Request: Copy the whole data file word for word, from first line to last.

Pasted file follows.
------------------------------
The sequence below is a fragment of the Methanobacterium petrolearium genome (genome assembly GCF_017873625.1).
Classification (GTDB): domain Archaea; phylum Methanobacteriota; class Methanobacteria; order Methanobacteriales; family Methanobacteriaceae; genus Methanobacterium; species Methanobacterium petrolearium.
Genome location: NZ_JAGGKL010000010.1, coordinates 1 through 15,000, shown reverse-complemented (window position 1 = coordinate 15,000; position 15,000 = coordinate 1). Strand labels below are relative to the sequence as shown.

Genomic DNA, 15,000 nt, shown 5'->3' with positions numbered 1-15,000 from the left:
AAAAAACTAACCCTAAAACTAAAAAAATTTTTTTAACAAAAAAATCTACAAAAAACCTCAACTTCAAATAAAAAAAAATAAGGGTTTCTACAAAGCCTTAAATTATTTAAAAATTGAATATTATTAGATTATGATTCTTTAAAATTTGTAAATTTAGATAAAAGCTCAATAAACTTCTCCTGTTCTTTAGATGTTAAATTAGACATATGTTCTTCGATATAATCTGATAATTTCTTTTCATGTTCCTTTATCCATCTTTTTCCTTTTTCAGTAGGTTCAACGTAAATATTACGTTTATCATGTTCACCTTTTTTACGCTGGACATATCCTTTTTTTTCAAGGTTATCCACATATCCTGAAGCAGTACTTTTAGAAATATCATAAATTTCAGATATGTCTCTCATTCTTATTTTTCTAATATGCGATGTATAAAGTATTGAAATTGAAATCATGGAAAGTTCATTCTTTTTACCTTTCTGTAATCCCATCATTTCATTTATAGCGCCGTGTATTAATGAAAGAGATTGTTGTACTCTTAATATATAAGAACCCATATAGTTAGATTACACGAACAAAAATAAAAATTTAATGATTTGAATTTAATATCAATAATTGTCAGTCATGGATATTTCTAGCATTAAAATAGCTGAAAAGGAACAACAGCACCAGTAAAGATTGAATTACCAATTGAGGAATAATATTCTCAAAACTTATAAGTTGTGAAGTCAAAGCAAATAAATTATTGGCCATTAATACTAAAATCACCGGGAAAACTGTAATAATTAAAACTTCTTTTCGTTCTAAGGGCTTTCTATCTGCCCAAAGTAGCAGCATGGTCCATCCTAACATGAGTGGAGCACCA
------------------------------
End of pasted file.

The sequence below is a fragment of the Methanobacterium petrolearium genome (genome assembly GCF_017873625.1).
Classification (GTDB): domain Archaea; phylum Methanobacteriota; class Methanobacteria; order Methanobacteriales; family Methanobacteriaceae; genus Methanobacterium; species Methanobacterium petrolearium.
Genome location: NZ_JAGGKL010000010.1, coordinates 1 through 15,000, shown reverse-complemented (window position 1 = coordinate 15,000; position 15,000 = coordinate 1). Strand labels below are relative to the sequence as shown.

Genomic DNA, 15,000 nt, shown 5'->3' with positions numbered 1-15,000 from the left:
AAAAAACTAACCCTAAAACTAAAAAAATTTTTTTAACAAAAAAATCTACAAAAAACCTCAACTTCAAATAAAAAAAAATAAGGGTTTCTACAAAGCCTTAAATTATTTAAAAATTGAATATTATTAGATTATGATTCTTTAAAATTTGTAAATTTAGATAAAAGCTCAATAAACTTCTCCTGTTCTTTAGATGTTAAATTAGACATATGTTCTTCGATATAATCTGATAATTTCTTTTCATGTTCCTTTATCCATCTTTTTCCTTTTTCAGTAGGTTCAACGTAAATATTACGTTTATCATGTTCACCTTTTTTACGCTGGACATATCCTTTTTTTTCAAGGTTATCCACATATCCTGAAGCAGTACTTTTAGAAATATCATAAATTTCAGATATGTCTCTCATTCTTATTTTTCTAATATGCGATGTATAAAGTATTGAAATTGAAATCATGGAAAGTTCATTCTTTTTACCTTTCTGTAATCCCATCATTTCATTTATAGCGCCGTGTATTAATGAAAGAGATTGTTGTACTCTTAATATATAAGAACCCATATAGTTAGATTACACGAACAAAAATAAAAATTTAATGATTTGAATTTAATATCAATAATTGTCAGTCATGGATATTTCTAGCATTAAAATAGCTGAAAAGGAACAACAGCACCAGTAAAGATTGAATTACCAATTGAGGAATAATATTCTCAAAACTTATAAGTTGTGAAGTCAAAGCAAATAAATTATTGGCCATTAATACTAAAATCACCGGGAAAACTGTAATAATTAAAACTTCTTTTCGTTCTAAGGGCTTTCTATCTGCCCAAAGTAGCAGCATGGTCCATCCTAACATGAGTGGAGCACCA